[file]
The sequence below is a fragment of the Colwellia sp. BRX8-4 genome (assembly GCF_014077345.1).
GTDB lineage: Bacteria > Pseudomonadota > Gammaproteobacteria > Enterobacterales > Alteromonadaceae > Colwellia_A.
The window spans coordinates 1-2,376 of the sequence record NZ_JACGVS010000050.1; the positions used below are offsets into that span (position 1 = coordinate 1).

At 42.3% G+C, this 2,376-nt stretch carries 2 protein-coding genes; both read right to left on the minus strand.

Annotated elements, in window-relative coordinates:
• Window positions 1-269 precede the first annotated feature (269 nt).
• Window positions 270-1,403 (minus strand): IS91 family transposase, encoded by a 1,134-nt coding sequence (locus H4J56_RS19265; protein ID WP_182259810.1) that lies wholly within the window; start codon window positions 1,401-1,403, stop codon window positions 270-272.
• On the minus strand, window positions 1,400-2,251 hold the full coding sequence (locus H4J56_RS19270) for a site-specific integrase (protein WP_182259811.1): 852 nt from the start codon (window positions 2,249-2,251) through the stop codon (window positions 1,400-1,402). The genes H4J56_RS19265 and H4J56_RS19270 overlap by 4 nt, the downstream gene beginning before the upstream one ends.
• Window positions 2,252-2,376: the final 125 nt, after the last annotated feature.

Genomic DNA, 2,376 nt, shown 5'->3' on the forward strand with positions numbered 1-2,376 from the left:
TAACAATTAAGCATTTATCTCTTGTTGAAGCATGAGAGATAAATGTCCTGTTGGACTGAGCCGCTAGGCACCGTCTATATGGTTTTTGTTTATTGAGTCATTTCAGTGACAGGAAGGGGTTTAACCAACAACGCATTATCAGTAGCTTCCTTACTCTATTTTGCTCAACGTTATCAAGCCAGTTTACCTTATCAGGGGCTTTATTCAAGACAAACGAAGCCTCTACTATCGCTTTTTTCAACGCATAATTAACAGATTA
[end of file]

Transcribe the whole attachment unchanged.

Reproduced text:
The sequence below is a fragment of the Colwellia sp. BRX8-4 genome (assembly GCF_014077345.1).
GTDB lineage: Bacteria > Pseudomonadota > Gammaproteobacteria > Enterobacterales > Alteromonadaceae > Colwellia_A.
The window spans coordinates 1-2,376 of the sequence record NZ_JACGVS010000050.1; the positions used below are offsets into that span (position 1 = coordinate 1).

At 42.3% G+C, this 2,376-nt stretch carries 2 protein-coding genes; both read right to left on the minus strand.

Annotated elements, in window-relative coordinates:
• Window positions 1-269 precede the first annotated feature (269 nt).
• Window positions 270-1,403 (minus strand): IS91 family transposase, encoded by a 1,134-nt coding sequence (locus H4J56_RS19265; protein ID WP_182259810.1) that lies wholly within the window; start codon window positions 1,401-1,403, stop codon window positions 270-272.
• On the minus strand, window positions 1,400-2,251 hold the full coding sequence (locus H4J56_RS19270) for a site-specific integrase (protein WP_182259811.1): 852 nt from the start codon (window positions 2,249-2,251) through the stop codon (window positions 1,400-1,402). The genes H4J56_RS19265 and H4J56_RS19270 overlap by 4 nt, the downstream gene beginning before the upstream one ends.
• Window positions 2,252-2,376: the final 125 nt, after the last annotated feature.

Genomic DNA, 2,376 nt, shown 5'->3' on the forward strand with positions numbered 1-2,376 from the left:
TAACAATTAAGCATTTATCTCTTGTTGAAGCATGAGAGATAAATGTCCTGTTGGACTGAGCCGCTAGGCACCGTCTATATGGTTTTTGTTTATTGAGTCATTTCAGTGACAGGAAGGGGTTTAACCAACAACGCATTATCAGTAGCTTCCTTACTCTATTTTGCTCAACGTTATCAAGCCAGTTTACCTTATCAGGGGCTTTATTCAAGACAAACGAAGCCTCTACTATCGCTTTTTTCAACGCATAATTAACAGATTA